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Stellate Ganglion Block

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What is a stellate ganglion block?

A stellate ganglion block is an injection in the front of the neck, toward the left or right side. The “stellate ganglion” is a small bundle of nerves that carries “sympathetic” nerve signals from the upper extremities. In some instances, certain injuries to the upper extremities can cause a burning, unusual pain called complex regional pain syndrome or reflex sympathetic dystrophy. Injecting a small amount of local anesthetic on the stellate ganglion can identify whether or not this pain is carried by the sympathetic nervous system.

How long does it take to do?

The actual injection takes only a few minutes. Please allow about an hour for the procedure; this will include talking to your doctor before the procedure, signing the informed consent, positioning in the room, and observation by the recovery room nurse afterwards.

What medicines are injected?

For diagnostic purposes, only local anesthetics are injected, usually Bupivacaine. Sometimes, if the diagnostic injection is successful in blocking your pain, other medications may be used for longer-lasting relief.

Will it hurt?

All of our procedures begin by injecting a small amount of local anesthetic through a very small needle. It feels like a little pinch and then a slight burning as the local anesthetic starts numbing the skin. After the skin is numb, the procedure needle feels like a bit of pressure at the injection site. If you experience any pain during the procedure, your doctor will inject more local anesthetic as needed.

Will I “be asleep” for this procedure?

This choice is yours. You can choose to have the procedure done under local anesthetic only. You can also choose to have IV sedation, which can keep you very comfortable. It can range from some drowsiness or you may have little or no memory of the procedure depending upon your comfort level, regardless of the amount of sedation, you must not eat or drink anything for 6 hours prior to this and you must also have a driver when choosing sedation. It is OK to take your medications with a sip of water with either decision.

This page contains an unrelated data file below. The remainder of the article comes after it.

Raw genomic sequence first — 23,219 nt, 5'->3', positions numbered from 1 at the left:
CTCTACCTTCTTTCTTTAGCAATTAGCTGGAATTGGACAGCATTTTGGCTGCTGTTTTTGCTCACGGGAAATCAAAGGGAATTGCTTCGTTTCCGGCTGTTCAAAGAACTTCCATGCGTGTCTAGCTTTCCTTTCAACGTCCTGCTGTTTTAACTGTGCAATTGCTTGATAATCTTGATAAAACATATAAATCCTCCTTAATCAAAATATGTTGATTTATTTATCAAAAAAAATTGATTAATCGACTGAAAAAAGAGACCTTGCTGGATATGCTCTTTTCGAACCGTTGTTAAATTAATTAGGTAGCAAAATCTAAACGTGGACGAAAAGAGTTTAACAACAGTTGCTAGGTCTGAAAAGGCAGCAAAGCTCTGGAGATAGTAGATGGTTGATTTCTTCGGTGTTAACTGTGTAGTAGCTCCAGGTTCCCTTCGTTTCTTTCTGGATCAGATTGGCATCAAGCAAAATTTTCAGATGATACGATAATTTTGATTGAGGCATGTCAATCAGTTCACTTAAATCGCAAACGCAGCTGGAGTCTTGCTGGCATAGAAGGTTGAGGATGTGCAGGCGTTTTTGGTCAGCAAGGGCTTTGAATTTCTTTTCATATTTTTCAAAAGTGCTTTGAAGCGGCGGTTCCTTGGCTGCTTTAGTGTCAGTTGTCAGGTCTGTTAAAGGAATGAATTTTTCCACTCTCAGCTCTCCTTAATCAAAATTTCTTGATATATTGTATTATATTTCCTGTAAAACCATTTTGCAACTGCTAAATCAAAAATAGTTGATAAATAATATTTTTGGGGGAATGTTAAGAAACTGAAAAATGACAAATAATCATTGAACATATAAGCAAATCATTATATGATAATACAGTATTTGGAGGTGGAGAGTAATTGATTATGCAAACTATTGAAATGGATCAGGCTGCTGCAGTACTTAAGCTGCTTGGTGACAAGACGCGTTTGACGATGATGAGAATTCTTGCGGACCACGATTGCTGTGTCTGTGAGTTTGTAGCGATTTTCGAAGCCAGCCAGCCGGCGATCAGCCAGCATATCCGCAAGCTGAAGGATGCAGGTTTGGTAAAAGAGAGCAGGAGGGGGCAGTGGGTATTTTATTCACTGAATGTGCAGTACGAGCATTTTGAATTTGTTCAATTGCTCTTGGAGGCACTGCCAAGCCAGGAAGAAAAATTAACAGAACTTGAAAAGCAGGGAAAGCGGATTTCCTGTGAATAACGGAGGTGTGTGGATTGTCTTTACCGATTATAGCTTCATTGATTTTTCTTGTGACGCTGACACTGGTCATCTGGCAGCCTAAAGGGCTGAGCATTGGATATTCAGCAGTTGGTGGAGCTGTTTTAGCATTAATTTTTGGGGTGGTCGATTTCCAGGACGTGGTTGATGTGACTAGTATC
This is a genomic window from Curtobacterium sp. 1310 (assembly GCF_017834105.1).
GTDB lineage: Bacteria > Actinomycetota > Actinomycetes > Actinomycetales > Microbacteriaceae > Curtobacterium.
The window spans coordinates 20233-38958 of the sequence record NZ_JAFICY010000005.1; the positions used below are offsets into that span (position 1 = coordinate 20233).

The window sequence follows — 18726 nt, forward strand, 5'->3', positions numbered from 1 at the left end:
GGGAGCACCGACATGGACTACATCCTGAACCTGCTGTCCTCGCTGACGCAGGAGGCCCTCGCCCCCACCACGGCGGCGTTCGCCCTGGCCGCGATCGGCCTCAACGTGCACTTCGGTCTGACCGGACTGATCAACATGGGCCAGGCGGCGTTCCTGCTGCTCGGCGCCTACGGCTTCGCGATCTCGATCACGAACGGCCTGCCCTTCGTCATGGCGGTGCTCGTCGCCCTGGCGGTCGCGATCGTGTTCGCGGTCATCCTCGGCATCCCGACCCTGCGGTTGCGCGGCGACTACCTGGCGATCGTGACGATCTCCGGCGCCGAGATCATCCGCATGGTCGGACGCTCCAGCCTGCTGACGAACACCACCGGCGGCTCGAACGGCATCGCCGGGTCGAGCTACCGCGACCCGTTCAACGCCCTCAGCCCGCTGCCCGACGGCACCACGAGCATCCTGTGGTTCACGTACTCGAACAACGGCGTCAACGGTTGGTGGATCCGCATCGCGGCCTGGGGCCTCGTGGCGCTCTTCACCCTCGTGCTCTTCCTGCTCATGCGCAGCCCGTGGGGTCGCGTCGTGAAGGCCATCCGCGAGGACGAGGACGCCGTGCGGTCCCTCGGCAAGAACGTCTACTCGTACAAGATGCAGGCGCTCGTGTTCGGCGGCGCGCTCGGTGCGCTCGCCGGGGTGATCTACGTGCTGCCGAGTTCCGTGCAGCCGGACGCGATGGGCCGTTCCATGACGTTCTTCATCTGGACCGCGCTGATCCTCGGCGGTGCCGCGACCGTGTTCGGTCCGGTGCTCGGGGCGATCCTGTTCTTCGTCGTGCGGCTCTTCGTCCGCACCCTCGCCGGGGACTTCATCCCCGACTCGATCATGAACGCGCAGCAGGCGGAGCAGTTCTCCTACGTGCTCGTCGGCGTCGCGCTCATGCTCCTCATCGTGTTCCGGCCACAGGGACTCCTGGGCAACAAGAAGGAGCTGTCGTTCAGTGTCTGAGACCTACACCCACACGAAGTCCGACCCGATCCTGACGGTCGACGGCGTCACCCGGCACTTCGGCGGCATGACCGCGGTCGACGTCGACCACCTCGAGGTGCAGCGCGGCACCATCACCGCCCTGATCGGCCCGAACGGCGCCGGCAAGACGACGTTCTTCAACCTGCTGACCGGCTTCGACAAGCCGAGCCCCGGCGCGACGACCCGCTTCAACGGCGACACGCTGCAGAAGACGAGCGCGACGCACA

How is it done?

It is typically done with you lying on your back. Your blood pressure and oxygenation will be monitored. In addition to your doctor and the x-ray technician, there will be a nurse in the room at all times The skin on the side of the neck is cleaned with antiseptic solution and then the procedure is done.

What should I expect after the injection?

Shortly after the injection, you may feel your arm becoming warm. The pain may diminish considerably. Some patients develop temporary hoarseness or a slight droop around the eyelid on the side injected. The eye may also become slightly red. This is normal and should last only for a few hours.

What should I do after the procedure?

Your doctor or recovery room nurse will discuss this with you, depending on your response to the injection.

How long does it last?

It is difficult to predict. Blockade of the sympathetic nerves can sometimes last permanently. For most patients, however, interruption of the sympathetic nerves provides temporary relief. Repeated injections can sometimes cause progressive lessening of symptoms. Your doctor will discuss this with you.

How many injections do I need to have?

It is difficult to predict. Blockade of the sympathetic nerves can sometimes last permanently. For most patients, however, interruption of the sympathetic nerves provides temporary relief. Repeated injections can sometimes cause progressive lessening of symptoms. Your doctor will discuss this with you.

What are the risks and side effects?

Overall, this procedure has very few risks. However, as with any procedure, there are some risks and side effects you should know about. Commonly encountered side effects are increased pain from the injection (usually temporary), rarely inadvertent puncture of the “sack” containing spinal fluid, inadvertent injection into blood vessels in the neck, infection, bleeding, nerve damage, or no relief from your usual pain.

Who should not have this injection?

The following patients should not have this injection: if you are allergic to any of the medications to be injected, if you are on a blood-thinning medication (e.g. Coumadin, injectable Heparin), or if you have an active infection going on. With blood thinners like Coumadin, your doctor may advise you to stop this for 4-7 days beforehand or take “bridge therapy” with Lovenox prior to the procedures. Anti-platelet drugs like Plavix may have to be stopped for 5-10 days prior to the procedure.

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